Since the beginning of the year, we’ve been looking hard at the census results but also commissioning our own parallel research to really get under the skin of this social change, and to think hard about how it should inform the direction of our service. We’ve also been talking to the Radio Cymru team – both the staff and independent producers – who know their audience best of all. There’s more work to do, more conversations to have and more research to pore through. But we’re making good progress and the immediate challenges are already clear. I’d highlight four key points:

  • The so-called homogenous Welsh language audience is becoming more diverse than ever before.
  • At a functional level, their ability to use the language varies more than ever before.
  • And at a more emotional level their confidence in using the language is also becoming more varied.
  • But perhaps most profound of all, the cultural and social reference points of Welsh speakers – both those fluent and those less so – are more varied than ever before. For an increasing number of Welsh speakers, Welsh language culture is only one part of a patchwork of influences that straddle Welsh, British and international cultures.

So how do we think we’ll need to adapt over the coming years? Or, indeed, do we need to adapt? Let me offer you a starter for ten. First and foremost, we want to extend and broaden the appeal of Radio Cymru – and strengthen its role as an indispensable part of national life. If Radio Cymru is to thrive it must reach out to serve the broadest possible Welsh language audience – including those less confident with the language – to fully embrace their lives and passions.

To be crystal clear, we don’t think the answer is for Radio Cymru to mutate into a bilingual station. But we do need to work harder to reach those who are less confident in the language – or are still learning it. And we do need to reclaim those more heartland audiences that have drifted elsewhere.

Our research tells us that they all need to feel more confident that the station will be welcoming and inclusive, that it’ll talk their language and reflect their world. There is a perception among these potential listeners – mostly ill-founded, I should hasten to add – that Radio Cymru will be too formal or culturally narrow for their liking. To succeed in this we also need to address head-on the attitude of too many Welsh speakers to Welsh language broadcast services – “it’s important, I’m glad it exists but, really it’s not for me”.

The fact that the station broadcasts in Welsh is no longer enough for this broader audience. They want clearer reasons to listen and they want us to recognise that they’re busy lives encompass more than Welsh language culture and interest. My sense is that they really want to be convinced that Radio Cymru is a station that reflects our national life as it is – not as we might wish it to be, or how we imagine it once was.

Now this can be controversial territory. Among the station’s most loyal listeners are those who are sincerely uneasy about change – who believe the station has already travelled too far in the name of modernity. For some, the station is more than a public service. It is a totem that should stand impassive to changing tides and fashions.

I respect that view but I don’t agree with it. Radio Cymru’s overwhelming priority is to serve its audience – rather than save a language. And conflating the two is dangerous. If we were ever to insist that the station’s over-riding goal should be to protect and preserve a rarefied form of Welsh language and culture come what may, we would – in time – condemn it to irrelevance.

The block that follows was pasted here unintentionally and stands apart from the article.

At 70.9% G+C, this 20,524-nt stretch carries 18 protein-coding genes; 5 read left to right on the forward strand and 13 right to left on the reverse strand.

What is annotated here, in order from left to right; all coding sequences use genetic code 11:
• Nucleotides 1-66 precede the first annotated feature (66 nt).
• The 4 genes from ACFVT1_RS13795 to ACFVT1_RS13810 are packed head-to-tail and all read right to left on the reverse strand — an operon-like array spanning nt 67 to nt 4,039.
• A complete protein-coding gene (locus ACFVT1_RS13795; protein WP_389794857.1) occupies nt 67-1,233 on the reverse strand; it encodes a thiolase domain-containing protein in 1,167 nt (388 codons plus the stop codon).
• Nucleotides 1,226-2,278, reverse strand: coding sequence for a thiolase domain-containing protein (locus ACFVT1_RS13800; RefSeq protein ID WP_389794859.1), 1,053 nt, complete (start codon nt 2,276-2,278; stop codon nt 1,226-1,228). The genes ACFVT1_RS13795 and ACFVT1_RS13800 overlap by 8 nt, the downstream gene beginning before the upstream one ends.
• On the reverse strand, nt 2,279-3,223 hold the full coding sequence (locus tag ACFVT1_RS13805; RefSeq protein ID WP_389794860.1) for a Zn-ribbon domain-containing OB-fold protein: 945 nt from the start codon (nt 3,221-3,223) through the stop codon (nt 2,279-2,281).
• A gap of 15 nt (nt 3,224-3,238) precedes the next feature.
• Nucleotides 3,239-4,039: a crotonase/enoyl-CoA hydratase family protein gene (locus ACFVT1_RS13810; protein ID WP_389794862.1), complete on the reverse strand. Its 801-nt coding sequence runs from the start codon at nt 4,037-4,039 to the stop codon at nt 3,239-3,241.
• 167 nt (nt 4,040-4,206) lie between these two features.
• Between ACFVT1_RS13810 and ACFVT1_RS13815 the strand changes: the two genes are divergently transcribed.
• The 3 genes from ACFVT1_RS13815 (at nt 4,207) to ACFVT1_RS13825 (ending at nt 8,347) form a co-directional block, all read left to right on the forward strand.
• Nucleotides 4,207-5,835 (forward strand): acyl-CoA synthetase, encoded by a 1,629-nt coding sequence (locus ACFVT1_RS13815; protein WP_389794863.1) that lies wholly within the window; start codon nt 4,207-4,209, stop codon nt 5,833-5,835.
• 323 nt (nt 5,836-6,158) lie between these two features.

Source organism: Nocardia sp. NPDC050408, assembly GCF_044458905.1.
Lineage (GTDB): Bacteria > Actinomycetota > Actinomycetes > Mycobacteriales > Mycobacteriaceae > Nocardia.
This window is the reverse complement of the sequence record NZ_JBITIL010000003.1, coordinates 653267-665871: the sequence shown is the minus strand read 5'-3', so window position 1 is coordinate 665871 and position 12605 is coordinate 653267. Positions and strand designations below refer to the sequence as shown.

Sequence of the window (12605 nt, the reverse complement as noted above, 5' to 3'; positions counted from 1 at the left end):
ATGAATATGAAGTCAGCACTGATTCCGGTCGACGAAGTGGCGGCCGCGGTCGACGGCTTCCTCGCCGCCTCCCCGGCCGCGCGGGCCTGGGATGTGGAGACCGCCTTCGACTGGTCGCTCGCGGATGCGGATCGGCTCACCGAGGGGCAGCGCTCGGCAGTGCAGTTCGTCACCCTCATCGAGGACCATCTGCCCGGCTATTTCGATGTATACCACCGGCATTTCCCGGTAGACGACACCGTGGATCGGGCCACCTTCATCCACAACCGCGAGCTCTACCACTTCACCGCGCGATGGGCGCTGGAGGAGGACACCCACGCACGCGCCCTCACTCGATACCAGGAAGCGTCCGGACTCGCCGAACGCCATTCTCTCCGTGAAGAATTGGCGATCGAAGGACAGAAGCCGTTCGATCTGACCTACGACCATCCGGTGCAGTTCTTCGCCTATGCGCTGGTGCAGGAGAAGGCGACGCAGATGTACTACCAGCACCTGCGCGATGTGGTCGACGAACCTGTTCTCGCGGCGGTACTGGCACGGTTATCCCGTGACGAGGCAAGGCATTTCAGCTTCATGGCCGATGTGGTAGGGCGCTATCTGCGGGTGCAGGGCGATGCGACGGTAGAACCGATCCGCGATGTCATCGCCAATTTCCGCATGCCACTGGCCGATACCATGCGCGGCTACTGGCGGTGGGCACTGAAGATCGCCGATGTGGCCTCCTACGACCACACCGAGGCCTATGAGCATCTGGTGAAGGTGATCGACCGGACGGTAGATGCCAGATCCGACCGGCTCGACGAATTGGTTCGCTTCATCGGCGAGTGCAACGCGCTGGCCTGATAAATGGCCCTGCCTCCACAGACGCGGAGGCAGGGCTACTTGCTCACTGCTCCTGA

The secret in the digital world – just as in radio – must be to stay close to your audience and anticipate the challenges ahead, however disruptive they might appear.

BBC Cymru Wales’ head of programmes in the 1960s, Hywel Davies, got it right when he said the role of the public broadcaster is to stay stubbornly “in the vanguard to society”. For me, that means we should never lurk nervously in the shadows or shuffle our feet – our job is to embrace change with real ambition and grit.

And that’s why we’ll be spending the coming months listening to what our audiences want and expect of us.

  • We’ll be asking them whether Radio Cymru is striking the right balance between its news and entertainment output.
  • We’ll be asking whether the station’s music strikes the right chord with listeners and their families.
  • Looking to the future, we’ll be asking whether listeners agree we should look to broaden the appeal of the station, including among those less confident in Welsh.
  • And if they do agree, we want to hear their ideas about how should we change or adapt our programming to make these new audiences feel more welcome and included.

We’re going to listen hard to the answers as we shape our plans for the station. And we’ll shape our response carefully to ensure that Radio Cymru secures a confident and vibrant place in our national media for years to come.

Because in the end the census tells me two things: there are challenges aplenty but the role of Welsh language broadcasting has never been more important nor more precious.

Sgwrs Radio Cymru is a nationwide ‘conversation’ about BBC Radio Cymru as part of the biggest radio research project ever undertaken in Wales.

Listeners can share their views with BBC Cymru Wales in a number of ways:
By email at sgwrsradiocymru@bbc.co.uk
By telephoning the dedicated Sgwrs Radio Cymru hotline on 03703 33 16 36
By writing to Sgwrs Radio Cymru, Room 3020, BBC Cymru Wales, Llandaff, Cardiff, CF5 2YQ

Rhodri Talfan Davies is Director of BBC Cymru Wales. This is an extract from a lecture he delivered at the Celtic Media Festival in Swansea on 25 April. The full text of the lecture is here.